A new investigation has established a link between certain gene mutations and a condition which affects both the sight and hearing.
Usher syndrome, a genetic disorder characterised by congenital deafness and gradual vision loss, is the leading cause of deafblindness in the world, but experts in Germany believe they have found a major cause of the condition.
Hanno Bolz and colleagues at the University of Cologne have found that mutations in the PDZD7 gene contribute to Usher syndrome.
In their study, the experts only identified the PDZD7 in patients with mutations in other known Usher genes, but further analysis indicated that PDZD7 mutations can modify the severity of the vision loss suffered by patients.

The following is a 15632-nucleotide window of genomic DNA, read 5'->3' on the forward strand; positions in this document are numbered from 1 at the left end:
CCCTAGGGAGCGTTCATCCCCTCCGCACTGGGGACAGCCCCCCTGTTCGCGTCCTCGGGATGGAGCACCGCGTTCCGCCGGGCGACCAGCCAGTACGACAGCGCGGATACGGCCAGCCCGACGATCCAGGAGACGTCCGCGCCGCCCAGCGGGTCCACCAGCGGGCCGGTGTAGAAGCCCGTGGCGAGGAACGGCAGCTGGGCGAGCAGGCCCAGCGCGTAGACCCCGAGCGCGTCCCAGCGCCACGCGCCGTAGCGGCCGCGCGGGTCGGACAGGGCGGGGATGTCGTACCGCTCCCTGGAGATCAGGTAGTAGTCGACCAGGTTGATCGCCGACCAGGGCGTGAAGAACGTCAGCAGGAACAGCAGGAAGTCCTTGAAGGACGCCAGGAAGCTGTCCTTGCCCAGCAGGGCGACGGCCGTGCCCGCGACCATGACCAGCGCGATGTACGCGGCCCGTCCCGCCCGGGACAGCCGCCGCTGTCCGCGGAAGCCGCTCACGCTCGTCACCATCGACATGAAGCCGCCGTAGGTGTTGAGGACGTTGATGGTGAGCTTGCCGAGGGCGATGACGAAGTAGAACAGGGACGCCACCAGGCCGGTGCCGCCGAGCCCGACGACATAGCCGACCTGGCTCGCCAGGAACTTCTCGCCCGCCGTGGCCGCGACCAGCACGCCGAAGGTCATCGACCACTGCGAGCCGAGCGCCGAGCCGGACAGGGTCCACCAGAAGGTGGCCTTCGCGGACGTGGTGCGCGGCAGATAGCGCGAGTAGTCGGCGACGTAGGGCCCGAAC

"These data challenge the prevailing view that Usher syndrome arises as a result of mutations in a single gene, suggesting that, at least in some instances, disease arises as a result of mutations in two genes," the team claimed.
Meanwhile, veterinary vision scientists at the University of Pennsylvania have successfully used a viral vector in targeting a class of photoreceptors of the retina called rods, which has "set the stage" for new blindness treatments.
by Alexa Kaczka